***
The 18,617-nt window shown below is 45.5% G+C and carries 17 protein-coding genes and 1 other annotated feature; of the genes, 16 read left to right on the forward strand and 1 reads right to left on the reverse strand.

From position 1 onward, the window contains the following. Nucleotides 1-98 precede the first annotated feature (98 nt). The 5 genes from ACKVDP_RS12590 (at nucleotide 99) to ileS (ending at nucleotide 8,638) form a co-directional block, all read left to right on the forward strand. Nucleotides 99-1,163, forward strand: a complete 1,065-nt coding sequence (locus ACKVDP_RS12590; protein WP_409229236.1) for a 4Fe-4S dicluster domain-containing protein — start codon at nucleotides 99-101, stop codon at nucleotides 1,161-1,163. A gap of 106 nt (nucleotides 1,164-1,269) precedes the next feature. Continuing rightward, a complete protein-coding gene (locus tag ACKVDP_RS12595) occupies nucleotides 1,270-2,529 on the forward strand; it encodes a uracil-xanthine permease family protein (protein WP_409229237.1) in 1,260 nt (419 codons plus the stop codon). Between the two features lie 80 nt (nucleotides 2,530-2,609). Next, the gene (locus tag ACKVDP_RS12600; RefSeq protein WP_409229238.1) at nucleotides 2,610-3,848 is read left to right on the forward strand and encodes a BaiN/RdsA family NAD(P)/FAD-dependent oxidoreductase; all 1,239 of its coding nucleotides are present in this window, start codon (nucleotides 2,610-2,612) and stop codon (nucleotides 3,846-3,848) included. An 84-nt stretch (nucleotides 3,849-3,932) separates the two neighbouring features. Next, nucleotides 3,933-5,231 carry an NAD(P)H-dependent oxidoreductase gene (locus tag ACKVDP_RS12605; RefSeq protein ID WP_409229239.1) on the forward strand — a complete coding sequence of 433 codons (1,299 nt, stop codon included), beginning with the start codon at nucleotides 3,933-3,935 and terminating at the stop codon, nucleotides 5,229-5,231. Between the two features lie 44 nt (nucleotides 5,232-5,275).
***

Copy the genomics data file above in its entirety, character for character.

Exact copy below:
The 18,617-nt window shown below is 45.5% G+C and carries 17 protein-coding genes and 1 other annotated feature; of the genes, 16 read left to right on the forward strand and 1 reads right to left on the reverse strand.

From position 1 onward, the window contains the following. Nucleotides 1-98 precede the first annotated feature (98 nt). The 5 genes from ACKVDP_RS12590 (at nucleotide 99) to ileS (ending at nucleotide 8,638) form a co-directional block, all read left to right on the forward strand. Nucleotides 99-1,163, forward strand: a complete 1,065-nt coding sequence (locus ACKVDP_RS12590; protein WP_409229236.1) for a 4Fe-4S dicluster domain-containing protein — start codon at nucleotides 99-101, stop codon at nucleotides 1,161-1,163. A gap of 106 nt (nucleotides 1,164-1,269) precedes the next feature. Continuing rightward, a complete protein-coding gene (locus tag ACKVDP_RS12595) occupies nucleotides 1,270-2,529 on the forward strand; it encodes a uracil-xanthine permease family protein (protein WP_409229237.1) in 1,260 nt (419 codons plus the stop codon). Between the two features lie 80 nt (nucleotides 2,530-2,609). Next, the gene (locus tag ACKVDP_RS12600; RefSeq protein WP_409229238.1) at nucleotides 2,610-3,848 is read left to right on the forward strand and encodes a BaiN/RdsA family NAD(P)/FAD-dependent oxidoreductase; all 1,239 of its coding nucleotides are present in this window, start codon (nucleotides 2,610-2,612) and stop codon (nucleotides 3,846-3,848) included. An 84-nt stretch (nucleotides 3,849-3,932) separates the two neighbouring features. Next, nucleotides 3,933-5,231 carry an NAD(P)H-dependent oxidoreductase gene (locus tag ACKVDP_RS12605; RefSeq protein ID WP_409229239.1) on the forward strand — a complete coding sequence of 433 codons (1,299 nt, stop codon included), beginning with the start codon at nucleotides 3,933-3,935 and terminating at the stop codon, nucleotides 5,229-5,231. Between the two features lie 44 nt (nucleotides 5,232-5,275).